Unless you’re a celebrity or well-known personality, what exactly does it mean to have a fan? Have you been misled into thinking that someone who clicks on ‘like’ is your true fan? Has this even tempted you to sign up to the sites that offer to ‘sell’ you fans? If so, then you still don’t understand social media and how to maximize its potential and even monetize the people who have, on their own volition, decided to follow you.

Below is an image taken from FanPageList.Com. This shows the top 12 fan pages on Facebook, in terms of number of fans. Take a good look at this list. Apart from Facebook, Zynga and YouTube the remaining nine fan pages all have ‘celebrity’ appeal. The people following these nine pages are true fans. What all 12 have in common is mass interest. Whether it’s the Harry Potter movie, Shakira, Family Guy, Christian Ronaldo or Facebook, people are truly interested in seeing and receiving updates relating to these iconic pages. The value given to ‘fans’, is the personal connection to their favorite singer, footballer, game or social network. The same is true and even more relevant for Twitter. But the key to this is the belief that ‘fans’ are being offered something that is valuable to them.

The Facebook fan page has over 60 million fans. What do they get? Insights into their favorite social network. The first thing they are presented with is interesting and relevant information. Memology 2011 offers fans the top ten global topics on Facebook. This ranges from the death of Osama Bin Laden to the Royal Wedding. It also shows the most shared articles on Facebook in 2011. The page does not try to get anything from their fans. It just gives the fans more information about Facebook.

Eminem, with over 52 million fans, also gives without expecting. This page rewards loyal fans with videos and music and even a Facebook game application called ‘Bad Meets Evil’.

Television show Family Guy gives fans the opportunity to vote for their favorite character. This gives fans the feeling that they are being listened to, and they are. Polls are a great way to interact with fans and find out a little more about them in an unobtrusive way.

However, if you’re not an iconic figure, a famous movie, a sports star or a social network, why would someone even consider becoming your ‘fan’?

Social media is a two way street. This is why there’s such a vast difference in mind set between conventional advertising channels and social media advertising channels. It’s also why so many mistakes are made regarding expectant ROI. As it stands right now, there is no ROI in acquiring new fans alone. It takes time to cultivate followers into fans and only then you will be able to monetize your fan base.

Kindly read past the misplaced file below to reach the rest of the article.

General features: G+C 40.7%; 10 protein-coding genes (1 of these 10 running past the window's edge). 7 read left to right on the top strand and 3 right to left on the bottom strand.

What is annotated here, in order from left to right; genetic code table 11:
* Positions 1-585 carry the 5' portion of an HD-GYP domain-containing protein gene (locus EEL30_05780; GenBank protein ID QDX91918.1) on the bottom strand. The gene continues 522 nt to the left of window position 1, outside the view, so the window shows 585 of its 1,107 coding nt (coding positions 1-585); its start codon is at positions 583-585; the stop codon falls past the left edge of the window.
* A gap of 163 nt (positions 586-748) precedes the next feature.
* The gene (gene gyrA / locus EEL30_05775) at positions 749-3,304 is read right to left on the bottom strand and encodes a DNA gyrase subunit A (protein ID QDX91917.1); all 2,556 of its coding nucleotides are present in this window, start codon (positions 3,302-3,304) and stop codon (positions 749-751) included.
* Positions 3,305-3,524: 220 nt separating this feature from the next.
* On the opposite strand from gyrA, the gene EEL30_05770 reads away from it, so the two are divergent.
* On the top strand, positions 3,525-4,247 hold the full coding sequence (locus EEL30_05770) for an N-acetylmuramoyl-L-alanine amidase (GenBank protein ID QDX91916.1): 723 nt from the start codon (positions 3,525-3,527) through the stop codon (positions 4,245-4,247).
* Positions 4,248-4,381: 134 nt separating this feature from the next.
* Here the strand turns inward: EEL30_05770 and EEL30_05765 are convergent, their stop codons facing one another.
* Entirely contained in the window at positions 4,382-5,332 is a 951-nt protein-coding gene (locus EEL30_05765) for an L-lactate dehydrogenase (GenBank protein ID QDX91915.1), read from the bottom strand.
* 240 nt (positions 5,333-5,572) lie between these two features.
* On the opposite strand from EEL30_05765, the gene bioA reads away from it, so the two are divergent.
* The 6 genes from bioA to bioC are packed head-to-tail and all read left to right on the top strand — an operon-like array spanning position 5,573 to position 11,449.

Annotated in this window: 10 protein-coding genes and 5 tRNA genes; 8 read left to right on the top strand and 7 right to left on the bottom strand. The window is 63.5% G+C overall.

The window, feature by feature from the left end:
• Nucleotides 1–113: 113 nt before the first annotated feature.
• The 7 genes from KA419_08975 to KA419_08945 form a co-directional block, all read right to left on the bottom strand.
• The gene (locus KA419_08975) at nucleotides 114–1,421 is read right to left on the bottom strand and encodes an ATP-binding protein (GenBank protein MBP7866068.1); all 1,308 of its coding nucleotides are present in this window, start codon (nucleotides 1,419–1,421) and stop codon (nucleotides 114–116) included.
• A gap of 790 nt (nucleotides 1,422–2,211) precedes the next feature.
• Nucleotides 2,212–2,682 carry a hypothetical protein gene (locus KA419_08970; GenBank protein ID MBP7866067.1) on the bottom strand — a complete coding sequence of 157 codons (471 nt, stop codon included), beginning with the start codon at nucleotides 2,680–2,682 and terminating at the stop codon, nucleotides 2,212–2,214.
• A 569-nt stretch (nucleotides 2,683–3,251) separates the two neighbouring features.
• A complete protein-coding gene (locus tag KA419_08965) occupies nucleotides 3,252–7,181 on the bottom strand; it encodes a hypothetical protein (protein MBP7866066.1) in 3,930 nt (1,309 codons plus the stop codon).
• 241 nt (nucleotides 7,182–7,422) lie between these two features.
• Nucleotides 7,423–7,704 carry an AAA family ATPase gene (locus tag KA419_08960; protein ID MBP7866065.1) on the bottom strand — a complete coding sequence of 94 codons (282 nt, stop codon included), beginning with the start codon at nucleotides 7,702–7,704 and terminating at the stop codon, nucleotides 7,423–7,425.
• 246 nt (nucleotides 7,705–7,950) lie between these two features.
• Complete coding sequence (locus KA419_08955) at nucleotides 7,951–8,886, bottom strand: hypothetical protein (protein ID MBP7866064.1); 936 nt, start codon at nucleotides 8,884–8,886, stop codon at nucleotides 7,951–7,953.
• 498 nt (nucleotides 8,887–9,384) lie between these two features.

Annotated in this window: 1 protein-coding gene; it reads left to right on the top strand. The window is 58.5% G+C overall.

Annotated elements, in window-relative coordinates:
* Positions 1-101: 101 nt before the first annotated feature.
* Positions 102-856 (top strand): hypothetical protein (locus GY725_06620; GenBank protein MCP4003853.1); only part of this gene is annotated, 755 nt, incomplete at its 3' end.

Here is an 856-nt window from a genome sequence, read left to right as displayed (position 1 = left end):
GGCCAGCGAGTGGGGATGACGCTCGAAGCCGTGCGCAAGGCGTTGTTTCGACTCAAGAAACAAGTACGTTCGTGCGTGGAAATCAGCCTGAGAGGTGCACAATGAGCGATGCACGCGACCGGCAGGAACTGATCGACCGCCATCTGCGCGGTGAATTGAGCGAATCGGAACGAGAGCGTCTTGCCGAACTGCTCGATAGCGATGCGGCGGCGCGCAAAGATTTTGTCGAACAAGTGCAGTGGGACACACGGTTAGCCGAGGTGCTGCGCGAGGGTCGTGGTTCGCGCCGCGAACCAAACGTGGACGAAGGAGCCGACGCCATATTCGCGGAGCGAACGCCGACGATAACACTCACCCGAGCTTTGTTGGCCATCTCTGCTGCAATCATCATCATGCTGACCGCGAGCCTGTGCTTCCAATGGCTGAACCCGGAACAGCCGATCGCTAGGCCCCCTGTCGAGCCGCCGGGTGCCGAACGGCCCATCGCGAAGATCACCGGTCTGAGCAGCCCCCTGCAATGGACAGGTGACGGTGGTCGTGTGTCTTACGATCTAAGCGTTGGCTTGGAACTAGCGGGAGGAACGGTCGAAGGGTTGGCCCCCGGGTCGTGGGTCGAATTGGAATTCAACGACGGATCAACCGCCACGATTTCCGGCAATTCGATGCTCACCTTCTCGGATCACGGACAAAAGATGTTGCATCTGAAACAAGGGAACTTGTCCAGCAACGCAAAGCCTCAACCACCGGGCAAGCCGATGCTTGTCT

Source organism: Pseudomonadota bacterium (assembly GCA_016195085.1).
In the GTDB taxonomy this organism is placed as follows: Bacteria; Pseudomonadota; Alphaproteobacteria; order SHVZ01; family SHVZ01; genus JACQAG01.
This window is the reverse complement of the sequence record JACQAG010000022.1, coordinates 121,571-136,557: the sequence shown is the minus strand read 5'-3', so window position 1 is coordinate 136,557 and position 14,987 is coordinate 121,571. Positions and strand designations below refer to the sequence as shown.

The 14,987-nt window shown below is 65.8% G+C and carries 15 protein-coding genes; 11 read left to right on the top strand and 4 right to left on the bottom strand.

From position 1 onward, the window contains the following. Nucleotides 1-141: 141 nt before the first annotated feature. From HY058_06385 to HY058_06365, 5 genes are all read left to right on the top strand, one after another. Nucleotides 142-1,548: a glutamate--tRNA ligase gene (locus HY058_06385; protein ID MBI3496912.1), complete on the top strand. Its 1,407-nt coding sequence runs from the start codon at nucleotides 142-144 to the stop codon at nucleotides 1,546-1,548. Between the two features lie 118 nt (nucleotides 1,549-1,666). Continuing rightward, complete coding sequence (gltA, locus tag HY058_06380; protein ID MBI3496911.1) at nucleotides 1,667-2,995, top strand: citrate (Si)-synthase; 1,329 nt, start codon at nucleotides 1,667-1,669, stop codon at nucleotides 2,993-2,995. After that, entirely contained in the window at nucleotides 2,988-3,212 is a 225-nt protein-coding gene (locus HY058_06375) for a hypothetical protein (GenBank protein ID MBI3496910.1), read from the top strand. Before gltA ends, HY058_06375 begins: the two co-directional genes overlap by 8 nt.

It’s all about giving before expecting. Journalists and news publications give content that is considered valuable to the people reading it. Games give enjoyment to the people playing. Only once a significant enjoyment level is reached, fans are prepared to make a financial contribution to take their ‘play’ to a new level. For games it’s the difference between freemium and premium. People first have to understand and desire the freemium before they opt-in to the premium.

Exactly the same tactics can and should be applied to selling anything within Facebook. Here are the steps to take in order to successfully promote your products or brand on Facebook:

  1. Fan Acquisition
    For most brands this would start off with an advertising campaign using Facebook ads. Define an appealing offer. A compelling reason for someone to ‘like’ your page. Then, once momentum begins move on to step 2.
  2. Be a Giving Brand
    Give something of value to your fans. Whether it’s exclusive gossip, participation in a poll that your fans will feel part of or access to an exclusive VIP section of your page, give something for nothing. Please note, offering a discount does not count.
  3. Measure Engagement
    Take another look at the graphic above. Each statistic displaying the ‘fan’ count is followed by ‘Talking About’. When you have more than 10% of your ‘fan’ base talking about you, you are approaching the time to start monetizing your fans.
  4. Exclusive Deals / Flash Sales
    By the time you are ready to run a deal or flash sale you should already have a solid fan base with more than 10% talking about you and what you have already given to your fans. When you do make the decision to run an exclusive deal don’t hold back in telling your fans that they are receiving this deal just for being a fan.
  5. Attaching Viral Discounts
    For every fan who takes up an offer on Facebook, you should have a system to reward them. This reward system should be twofold:
    1. A reward for their transaction
    2. A reward if they share (this can be a tiered reward system based on number of shares)

The result of this is a successful word of mouth marketing campaign, also known as a ‘refer a friend’ program.

  1. Keep the cycle going and don’t stop.

This is the full cycle for selling and continuing on Facebook. Every company trying to put key performance indicators (KPI’s) to their social media campaign should try these:

i. Cost of a fan
If an advertising spend is $1,000 and 2,000 fans came in as a result of the campaign, but an additional 500 people became fans as a result of the 2,000, then $1,000 was spent to acquire 2,500, making the cost of a fan $0.40.

ii. Cost of a fan talking about your brand
Fans talking about your brand are more valuable, but also cost more. If 10% of your fan base are talking about your brand, that 250 fans. This would put the cost of this type of fan at $4, based on the figures quoted above.

iii. Cost of Fans purchasing straight from the offer.

iv. Number of Additional friends of fans who purchased from the ‘word of mouth’ program.

There are additional KPI’s that can measure the full success of social media campaigns. But, based on the above ideology, not everything is free!